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‘Passionate!’ That’s the only word he uses to describe himself. Questioning assumptions. Challenging hypocrisies. Making the planet a better place to live in. Can be found at

Posted in Others

Debunking Myths About Criminal Lawyers

While the media frequently highlights the importance of protecting minority groups, it still seems acceptable in our culture to denigrate criminal defence attorneys. Apparently, although individuals of particular religions, races, ethnicities, sexual orientations, gender identities or political views are perceived as worthy of protection, criminal defence lawyers are still fair game, targeted in jokes and cartoons, on talk shows and at private and public gatherings. Let’s set the record straight.

The Mythology of Criminal Defense Lawyers

The following myths are fairly persuasive which is bad on at least two fronts: (1) criminal defence lawyers suffer unfairly tarnished reputations and do not receive the respect they deserve; and (2) accused and arrested individuals feel that they are being forced to deal with unsavoury characters they should not trust when they must consult with criminal defence attorneys. The following four myths about criminal defence lawyers lay the foundation for many other misconceptions.


  1. Criminal Defense Lawyers Don’t Care About the Guilt or Innocence of Their Clients

    Criminal defence attorneys, unlike other members of the judicial system, serve their clients’ interest. Because they represent those accused of crimes, they review the government’s evidence, gather their own evidence if needed, determine its admissibility and, after a thorough investigation of the facts, determine – based on their experience – whether the government can prove their client committed the crime beyond a reasonable doubt. If the government cannot, the lawyer fights with all their power and knowledge to bring that reasonable doubt to the attention of the judge or jury.

    It’s not the defence lawyers’ job to determine guilt or innocence. Do we often have a feeling one way or the other, probably? However, any experienced defence attorney has at some point been wrong despite a strong feeling one way or the other. So you learn to question that initial instinct and not let it affect your job – which is doing everything possible to meet or exceed your client’s goals.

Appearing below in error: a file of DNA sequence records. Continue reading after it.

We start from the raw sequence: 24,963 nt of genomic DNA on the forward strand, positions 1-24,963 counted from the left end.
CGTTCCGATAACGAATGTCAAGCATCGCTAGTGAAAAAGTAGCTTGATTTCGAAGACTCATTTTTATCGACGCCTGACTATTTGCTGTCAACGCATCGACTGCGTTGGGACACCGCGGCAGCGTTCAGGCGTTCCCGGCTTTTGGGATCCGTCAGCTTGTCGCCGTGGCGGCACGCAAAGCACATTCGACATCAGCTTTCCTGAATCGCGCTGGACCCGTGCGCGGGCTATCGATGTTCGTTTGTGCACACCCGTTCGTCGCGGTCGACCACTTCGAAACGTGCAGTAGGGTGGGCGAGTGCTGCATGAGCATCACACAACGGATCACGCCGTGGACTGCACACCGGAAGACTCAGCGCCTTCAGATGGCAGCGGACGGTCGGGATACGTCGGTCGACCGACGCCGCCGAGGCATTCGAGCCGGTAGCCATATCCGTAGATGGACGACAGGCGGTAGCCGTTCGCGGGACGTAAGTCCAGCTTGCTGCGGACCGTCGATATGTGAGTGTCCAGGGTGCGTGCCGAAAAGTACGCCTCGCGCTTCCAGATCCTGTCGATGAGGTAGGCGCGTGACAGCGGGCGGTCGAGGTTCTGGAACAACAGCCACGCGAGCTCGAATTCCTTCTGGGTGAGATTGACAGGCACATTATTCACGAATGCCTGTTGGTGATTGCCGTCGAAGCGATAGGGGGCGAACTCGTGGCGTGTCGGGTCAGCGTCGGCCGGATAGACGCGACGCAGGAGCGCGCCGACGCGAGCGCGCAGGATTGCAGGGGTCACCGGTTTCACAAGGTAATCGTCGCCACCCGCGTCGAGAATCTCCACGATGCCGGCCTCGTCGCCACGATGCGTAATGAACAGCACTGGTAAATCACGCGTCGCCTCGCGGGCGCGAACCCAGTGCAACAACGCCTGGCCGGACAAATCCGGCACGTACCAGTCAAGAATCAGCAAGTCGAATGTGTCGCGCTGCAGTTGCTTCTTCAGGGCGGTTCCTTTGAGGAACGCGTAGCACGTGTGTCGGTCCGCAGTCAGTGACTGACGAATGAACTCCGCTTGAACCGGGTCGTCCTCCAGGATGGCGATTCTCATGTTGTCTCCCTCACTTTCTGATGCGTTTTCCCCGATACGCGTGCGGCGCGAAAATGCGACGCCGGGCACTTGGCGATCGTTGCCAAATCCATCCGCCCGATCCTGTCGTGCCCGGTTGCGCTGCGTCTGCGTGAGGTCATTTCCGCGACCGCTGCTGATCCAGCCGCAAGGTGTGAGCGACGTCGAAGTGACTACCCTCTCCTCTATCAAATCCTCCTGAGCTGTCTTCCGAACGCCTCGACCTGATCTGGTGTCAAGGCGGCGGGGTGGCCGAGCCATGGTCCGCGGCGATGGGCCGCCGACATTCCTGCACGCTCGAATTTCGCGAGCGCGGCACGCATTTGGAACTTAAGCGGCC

What also often happens is the accused being overcharged by the government. In those instances, guilt may not be in question, but guilt as to a different, often less serious charge. Don’t forget, the criminal defence lawyers’ job is to defend their clients as ardently as they can, whatever their own personal opinion of the case. Our justice system is designed to let only the judge or jury make the final decision.

  2. Criminal Defense Attorneys Are Liars

    Talented criminal defence attorneys learn to phrase facts persuasively enough to sow doubt in the minds of judge or jury. The truth has a way of rising to the surface, however, so lying is not only unethical but unlikely to be a successful tactic. Good criminal defence attorneys are well-schooled in raising questions. Through carefully worded suggestions or propositions regarding the conditions of the arrest, the validity and purity of the evidence presented, and the possible misinterpretation of motive or need, highly skilled criminal defence attorneys have the verbal acuity to navigate the courtroom without having to resort to lying. Everyone should remember that in the United State, any accused is innocent until proven guilty in a court of law – not the other way around.

  3. Criminal Defense Lawyers Hide Evidence or Use Manufactured Evidence

    Those who believe that criminal defence attorneys routinely make up actions or verbiage to win their clients’ freedom are usually guilty of watching too many courtroom dramas. The truth is that criminal defence attorneys work exceptionally hard, examining all available data with a metaphoric microscope to find details that will aid in a positive interpretation of their clients’ actions. They have nothing to win and everything to lose by introducing false evidence that could ruin their reputation and result in disbarment and/or a prison sentence.

  4. Criminal Defense Lawyers Are Only Focused on Making Money